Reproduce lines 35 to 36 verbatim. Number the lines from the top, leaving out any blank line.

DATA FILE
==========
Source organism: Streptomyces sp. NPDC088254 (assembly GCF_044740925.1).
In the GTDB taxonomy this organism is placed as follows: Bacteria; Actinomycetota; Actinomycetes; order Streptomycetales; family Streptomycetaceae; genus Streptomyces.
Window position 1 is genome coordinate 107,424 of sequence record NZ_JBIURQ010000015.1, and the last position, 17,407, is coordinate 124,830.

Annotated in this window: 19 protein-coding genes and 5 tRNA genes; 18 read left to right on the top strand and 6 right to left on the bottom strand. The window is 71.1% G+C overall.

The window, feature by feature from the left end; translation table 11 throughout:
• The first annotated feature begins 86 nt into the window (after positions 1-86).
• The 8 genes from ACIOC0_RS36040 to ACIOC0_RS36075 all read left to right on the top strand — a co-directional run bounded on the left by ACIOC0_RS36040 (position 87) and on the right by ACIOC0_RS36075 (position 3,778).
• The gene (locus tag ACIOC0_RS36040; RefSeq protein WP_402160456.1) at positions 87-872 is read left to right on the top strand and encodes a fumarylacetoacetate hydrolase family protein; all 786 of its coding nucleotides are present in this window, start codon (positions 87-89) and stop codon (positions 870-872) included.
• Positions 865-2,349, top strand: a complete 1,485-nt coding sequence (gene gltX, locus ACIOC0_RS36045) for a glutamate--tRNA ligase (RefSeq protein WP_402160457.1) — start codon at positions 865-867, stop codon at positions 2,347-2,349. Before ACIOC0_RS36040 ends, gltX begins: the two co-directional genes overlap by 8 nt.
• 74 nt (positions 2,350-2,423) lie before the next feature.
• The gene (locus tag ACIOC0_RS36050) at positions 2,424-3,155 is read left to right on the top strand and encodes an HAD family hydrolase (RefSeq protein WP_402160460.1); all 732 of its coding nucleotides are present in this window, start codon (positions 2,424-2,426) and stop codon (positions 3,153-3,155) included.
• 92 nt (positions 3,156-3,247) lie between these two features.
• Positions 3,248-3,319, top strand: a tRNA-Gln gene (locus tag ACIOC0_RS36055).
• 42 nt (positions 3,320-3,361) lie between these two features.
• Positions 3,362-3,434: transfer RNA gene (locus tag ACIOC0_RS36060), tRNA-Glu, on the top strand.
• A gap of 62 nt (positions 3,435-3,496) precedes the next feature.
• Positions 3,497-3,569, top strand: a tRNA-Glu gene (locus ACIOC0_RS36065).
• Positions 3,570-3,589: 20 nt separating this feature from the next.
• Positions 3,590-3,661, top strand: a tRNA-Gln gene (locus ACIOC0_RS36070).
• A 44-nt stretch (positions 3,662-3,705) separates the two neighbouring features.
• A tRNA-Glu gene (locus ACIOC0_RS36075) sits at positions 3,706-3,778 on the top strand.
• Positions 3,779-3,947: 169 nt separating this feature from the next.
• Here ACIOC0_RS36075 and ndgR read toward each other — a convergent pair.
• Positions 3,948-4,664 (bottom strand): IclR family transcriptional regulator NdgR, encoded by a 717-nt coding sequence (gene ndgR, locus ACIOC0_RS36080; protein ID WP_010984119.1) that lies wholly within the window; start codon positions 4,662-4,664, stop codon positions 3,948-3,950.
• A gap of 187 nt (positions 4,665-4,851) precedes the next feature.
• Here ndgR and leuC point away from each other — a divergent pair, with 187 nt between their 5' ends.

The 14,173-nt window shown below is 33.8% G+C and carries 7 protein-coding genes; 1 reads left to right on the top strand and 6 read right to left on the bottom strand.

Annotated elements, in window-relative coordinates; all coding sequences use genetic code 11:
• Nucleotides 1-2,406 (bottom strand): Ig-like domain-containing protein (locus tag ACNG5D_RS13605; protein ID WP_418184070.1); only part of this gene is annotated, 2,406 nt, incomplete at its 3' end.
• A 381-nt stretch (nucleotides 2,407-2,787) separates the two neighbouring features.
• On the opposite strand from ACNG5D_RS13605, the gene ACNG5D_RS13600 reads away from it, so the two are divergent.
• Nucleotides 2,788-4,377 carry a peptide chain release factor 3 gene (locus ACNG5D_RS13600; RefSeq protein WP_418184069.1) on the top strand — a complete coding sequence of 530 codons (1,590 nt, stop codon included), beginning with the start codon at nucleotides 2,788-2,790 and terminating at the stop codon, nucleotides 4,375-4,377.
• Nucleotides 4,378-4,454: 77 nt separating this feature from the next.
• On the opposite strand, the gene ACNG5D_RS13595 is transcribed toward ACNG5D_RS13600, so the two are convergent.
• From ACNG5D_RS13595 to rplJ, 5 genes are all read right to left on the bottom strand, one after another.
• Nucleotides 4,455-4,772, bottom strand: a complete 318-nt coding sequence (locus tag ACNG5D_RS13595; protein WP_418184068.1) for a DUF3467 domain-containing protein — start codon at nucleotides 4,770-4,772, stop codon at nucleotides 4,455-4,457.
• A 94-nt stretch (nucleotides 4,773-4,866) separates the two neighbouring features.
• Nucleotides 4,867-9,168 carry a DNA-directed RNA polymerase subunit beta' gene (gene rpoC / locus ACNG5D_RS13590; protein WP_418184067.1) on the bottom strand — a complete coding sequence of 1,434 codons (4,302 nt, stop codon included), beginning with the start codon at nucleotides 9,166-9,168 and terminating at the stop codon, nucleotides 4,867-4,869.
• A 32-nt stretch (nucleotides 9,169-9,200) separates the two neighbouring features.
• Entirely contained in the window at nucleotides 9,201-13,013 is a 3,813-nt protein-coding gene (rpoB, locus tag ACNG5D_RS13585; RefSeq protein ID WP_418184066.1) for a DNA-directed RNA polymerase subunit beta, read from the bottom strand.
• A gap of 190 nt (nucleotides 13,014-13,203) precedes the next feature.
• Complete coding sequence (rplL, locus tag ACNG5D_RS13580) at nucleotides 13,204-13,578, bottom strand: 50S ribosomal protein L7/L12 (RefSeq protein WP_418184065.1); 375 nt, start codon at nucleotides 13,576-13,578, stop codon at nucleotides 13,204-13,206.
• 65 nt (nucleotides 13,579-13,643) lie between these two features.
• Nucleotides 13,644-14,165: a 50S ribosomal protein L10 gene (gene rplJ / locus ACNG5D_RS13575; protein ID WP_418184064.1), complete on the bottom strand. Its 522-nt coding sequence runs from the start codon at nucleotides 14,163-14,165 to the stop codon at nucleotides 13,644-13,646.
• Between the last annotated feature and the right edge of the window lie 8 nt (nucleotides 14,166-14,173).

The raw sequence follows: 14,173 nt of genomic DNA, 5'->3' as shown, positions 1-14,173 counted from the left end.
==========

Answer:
• From ACNG5D_RS13595 to rplJ, 5 genes are all read right to left on the bottom strand, one after another.
• Nucleotides 4,455-4,772, bottom strand: a complete 318-nt coding sequence (locus tag ACNG5D_RS13595; protein WP_418184068.1) for a DUF3467 domain-containing protein — start codon at nucleotides 4,770-4,772, stop codon at nucleotides 4,455-4,457.